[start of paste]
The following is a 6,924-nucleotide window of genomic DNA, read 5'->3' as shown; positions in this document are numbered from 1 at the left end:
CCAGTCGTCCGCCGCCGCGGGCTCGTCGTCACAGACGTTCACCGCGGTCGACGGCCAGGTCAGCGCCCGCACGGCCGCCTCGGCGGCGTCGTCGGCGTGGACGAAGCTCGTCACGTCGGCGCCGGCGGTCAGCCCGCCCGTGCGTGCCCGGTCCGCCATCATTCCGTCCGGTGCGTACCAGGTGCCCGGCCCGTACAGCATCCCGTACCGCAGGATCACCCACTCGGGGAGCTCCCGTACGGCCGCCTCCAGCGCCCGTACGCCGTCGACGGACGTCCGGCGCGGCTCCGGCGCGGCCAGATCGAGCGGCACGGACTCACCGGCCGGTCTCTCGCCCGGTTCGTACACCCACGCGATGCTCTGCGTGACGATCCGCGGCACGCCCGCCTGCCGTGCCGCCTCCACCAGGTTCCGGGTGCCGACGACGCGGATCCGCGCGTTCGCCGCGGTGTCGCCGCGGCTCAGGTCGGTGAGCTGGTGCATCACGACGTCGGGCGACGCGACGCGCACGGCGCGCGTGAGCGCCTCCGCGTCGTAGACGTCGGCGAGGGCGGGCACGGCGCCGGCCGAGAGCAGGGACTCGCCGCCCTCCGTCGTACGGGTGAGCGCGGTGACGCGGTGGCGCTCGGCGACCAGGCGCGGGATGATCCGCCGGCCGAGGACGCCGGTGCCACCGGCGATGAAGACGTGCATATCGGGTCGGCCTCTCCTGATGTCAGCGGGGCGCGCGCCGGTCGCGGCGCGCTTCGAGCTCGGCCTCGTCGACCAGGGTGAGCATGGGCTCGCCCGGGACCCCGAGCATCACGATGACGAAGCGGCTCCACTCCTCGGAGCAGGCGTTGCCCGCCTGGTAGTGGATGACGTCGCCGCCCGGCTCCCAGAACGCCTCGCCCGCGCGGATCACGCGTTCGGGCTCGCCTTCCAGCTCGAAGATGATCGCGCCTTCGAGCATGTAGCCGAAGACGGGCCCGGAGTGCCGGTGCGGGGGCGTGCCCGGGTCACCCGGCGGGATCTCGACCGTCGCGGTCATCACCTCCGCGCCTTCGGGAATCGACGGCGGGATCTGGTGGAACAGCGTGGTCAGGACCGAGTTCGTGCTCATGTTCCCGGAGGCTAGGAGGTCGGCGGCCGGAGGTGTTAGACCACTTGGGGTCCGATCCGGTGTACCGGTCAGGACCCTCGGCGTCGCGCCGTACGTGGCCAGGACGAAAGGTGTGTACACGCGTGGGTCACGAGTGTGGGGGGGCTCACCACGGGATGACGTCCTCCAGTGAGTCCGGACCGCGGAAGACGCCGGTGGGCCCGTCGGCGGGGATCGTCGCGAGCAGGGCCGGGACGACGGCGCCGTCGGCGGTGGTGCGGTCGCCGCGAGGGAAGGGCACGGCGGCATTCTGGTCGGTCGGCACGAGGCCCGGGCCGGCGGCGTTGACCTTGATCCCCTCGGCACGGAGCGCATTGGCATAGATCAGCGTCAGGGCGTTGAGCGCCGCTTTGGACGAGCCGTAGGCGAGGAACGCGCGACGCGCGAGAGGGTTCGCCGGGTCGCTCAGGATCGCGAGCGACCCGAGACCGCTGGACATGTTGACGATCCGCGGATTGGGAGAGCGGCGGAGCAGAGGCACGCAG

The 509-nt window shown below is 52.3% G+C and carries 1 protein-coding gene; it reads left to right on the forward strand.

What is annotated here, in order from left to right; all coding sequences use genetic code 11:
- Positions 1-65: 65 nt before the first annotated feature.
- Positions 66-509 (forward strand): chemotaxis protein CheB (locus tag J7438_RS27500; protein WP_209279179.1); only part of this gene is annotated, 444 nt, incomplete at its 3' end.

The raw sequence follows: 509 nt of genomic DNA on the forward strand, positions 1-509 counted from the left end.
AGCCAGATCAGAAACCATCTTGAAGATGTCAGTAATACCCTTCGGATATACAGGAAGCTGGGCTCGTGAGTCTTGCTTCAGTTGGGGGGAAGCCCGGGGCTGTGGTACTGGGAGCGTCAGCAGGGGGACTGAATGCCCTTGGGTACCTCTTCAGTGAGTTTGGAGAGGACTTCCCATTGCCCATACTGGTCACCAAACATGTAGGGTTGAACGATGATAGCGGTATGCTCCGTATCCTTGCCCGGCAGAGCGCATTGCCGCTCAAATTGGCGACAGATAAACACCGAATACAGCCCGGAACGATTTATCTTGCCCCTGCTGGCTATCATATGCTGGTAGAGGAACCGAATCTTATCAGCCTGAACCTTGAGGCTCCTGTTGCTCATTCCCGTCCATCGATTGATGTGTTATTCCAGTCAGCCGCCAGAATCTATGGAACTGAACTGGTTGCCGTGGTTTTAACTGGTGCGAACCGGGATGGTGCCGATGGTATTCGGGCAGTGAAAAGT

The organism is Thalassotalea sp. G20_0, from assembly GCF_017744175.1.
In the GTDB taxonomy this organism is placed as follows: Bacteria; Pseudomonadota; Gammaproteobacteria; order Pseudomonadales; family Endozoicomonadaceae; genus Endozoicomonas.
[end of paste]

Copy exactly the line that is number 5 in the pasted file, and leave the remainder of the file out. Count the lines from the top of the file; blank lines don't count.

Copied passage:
- Positions 1-65: 65 nt before the first annotated feature.